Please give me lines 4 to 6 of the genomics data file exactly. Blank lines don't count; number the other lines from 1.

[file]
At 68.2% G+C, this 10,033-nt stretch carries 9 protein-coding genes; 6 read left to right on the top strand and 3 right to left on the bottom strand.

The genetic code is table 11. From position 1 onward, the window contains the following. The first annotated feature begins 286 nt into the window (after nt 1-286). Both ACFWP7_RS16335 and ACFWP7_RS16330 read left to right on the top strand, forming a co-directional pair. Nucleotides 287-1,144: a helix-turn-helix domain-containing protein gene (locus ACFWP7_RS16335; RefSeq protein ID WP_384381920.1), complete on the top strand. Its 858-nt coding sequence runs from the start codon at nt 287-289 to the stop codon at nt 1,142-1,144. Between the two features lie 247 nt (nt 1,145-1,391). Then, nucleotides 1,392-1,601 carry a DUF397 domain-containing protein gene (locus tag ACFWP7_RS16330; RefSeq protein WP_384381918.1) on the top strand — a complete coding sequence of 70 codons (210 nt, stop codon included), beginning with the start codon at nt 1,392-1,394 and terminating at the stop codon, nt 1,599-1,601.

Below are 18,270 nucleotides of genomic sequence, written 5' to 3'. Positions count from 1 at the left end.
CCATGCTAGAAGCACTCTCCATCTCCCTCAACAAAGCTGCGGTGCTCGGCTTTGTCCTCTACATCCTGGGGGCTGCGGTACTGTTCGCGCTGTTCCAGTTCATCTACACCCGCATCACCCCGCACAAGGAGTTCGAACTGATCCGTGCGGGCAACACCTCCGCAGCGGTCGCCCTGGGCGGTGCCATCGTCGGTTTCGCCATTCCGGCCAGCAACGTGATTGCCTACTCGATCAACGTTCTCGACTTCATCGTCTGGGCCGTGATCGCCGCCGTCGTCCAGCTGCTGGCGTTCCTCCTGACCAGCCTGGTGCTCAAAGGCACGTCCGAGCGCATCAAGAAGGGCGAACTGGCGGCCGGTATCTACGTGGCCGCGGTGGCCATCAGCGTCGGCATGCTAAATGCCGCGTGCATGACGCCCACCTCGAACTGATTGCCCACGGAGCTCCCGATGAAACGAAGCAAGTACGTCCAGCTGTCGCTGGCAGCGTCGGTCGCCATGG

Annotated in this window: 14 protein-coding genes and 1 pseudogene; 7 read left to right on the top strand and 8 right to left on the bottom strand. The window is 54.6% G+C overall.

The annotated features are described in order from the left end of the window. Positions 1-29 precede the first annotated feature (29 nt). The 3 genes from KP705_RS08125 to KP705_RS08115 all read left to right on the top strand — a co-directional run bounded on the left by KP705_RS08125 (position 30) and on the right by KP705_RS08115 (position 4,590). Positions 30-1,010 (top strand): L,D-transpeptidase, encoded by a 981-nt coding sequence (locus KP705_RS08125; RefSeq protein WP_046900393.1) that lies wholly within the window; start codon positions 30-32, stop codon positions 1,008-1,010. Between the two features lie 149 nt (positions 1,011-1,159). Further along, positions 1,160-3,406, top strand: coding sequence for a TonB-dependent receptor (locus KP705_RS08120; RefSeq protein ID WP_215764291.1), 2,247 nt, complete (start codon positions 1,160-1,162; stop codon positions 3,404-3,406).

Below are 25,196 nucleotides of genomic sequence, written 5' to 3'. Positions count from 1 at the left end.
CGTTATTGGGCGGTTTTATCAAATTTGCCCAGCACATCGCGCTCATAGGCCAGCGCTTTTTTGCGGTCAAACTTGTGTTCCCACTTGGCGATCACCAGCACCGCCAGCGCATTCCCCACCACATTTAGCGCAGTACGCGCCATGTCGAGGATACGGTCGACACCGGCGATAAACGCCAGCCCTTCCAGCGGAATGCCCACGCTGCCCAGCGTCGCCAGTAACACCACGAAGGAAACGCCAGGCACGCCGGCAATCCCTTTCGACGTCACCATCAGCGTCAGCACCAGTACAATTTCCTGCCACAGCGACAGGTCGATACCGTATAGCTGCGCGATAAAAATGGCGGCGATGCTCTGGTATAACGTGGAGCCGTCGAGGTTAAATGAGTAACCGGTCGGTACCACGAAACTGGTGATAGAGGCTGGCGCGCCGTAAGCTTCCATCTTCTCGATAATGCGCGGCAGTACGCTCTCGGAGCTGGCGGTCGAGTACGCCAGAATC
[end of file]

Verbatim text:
CCATGCTAGAAGCACTCTCCATCTCCCTCAACAAAGCTGCGGTGCTCGGCTTTGTCCTCTACATCCTGGGGGCTGCGGTACTGTTCGCGCTGTTCCAGTTCATCTACACCCGCATCACCCCGCACAAGGAGTTCGAACTGATCCGTGCGGGCAACACCTCCGCAGCGGTCGCCCTGGGCGGTGCCATCGTCGGTTTCGCCATTCCGGCCAGCAACGTGATTGCCTACTCGATCAACGTTCTCGACTTCATCGTCTGGGCCGTGATCGCCGCCGTCGTCCAGCTGCTGGCGTTCCTCCTGACCAGCCTGGTGCTCAAAGGCACGTCCGAGCGCATCAAGAAGGGCGAACTGGCGGCCGGTATCTACGTGGCCGCGGTGGCCATCAGCGTCGGCATGCTAAATGCCGCGTGCATGACGCCCACCTCGAACTGATTGCCCACGGAGCTCCCGATGAAACGAAGCAAGTACGTCCAGCTGTCGCTGGCAGCGTCGGTCGCCATGG

Annotated in this window: 14 protein-coding genes and 1 pseudogene; 7 read left to right on the top strand and 8 right to left on the bottom strand. The window is 54.6% G+C overall.

The annotated features are described in order from the left end of the window. Positions 1-29 precede the first annotated feature (29 nt). The 3 genes from KP705_RS08125 to KP705_RS08115 all read left to right on the top strand — a co-directional run bounded on the left by KP705_RS08125 (position 30) and on the right by KP705_RS08115 (position 4,590). Positions 30-1,010 (top strand): L,D-transpeptidase, encoded by a 981-nt coding sequence (locus KP705_RS08125; RefSeq protein WP_046900393.1) that lies wholly within the window; start codon positions 30-32, stop codon positions 1,008-1,010. Between the two features lie 149 nt (positions 1,011-1,159). Further along, positions 1,160-3,406, top strand: coding sequence for a TonB-dependent receptor (locus KP705_RS08120; RefSeq protein ID WP_215764291.1), 2,247 nt, complete (start codon positions 1,160-1,162; stop codon positions 3,404-3,406).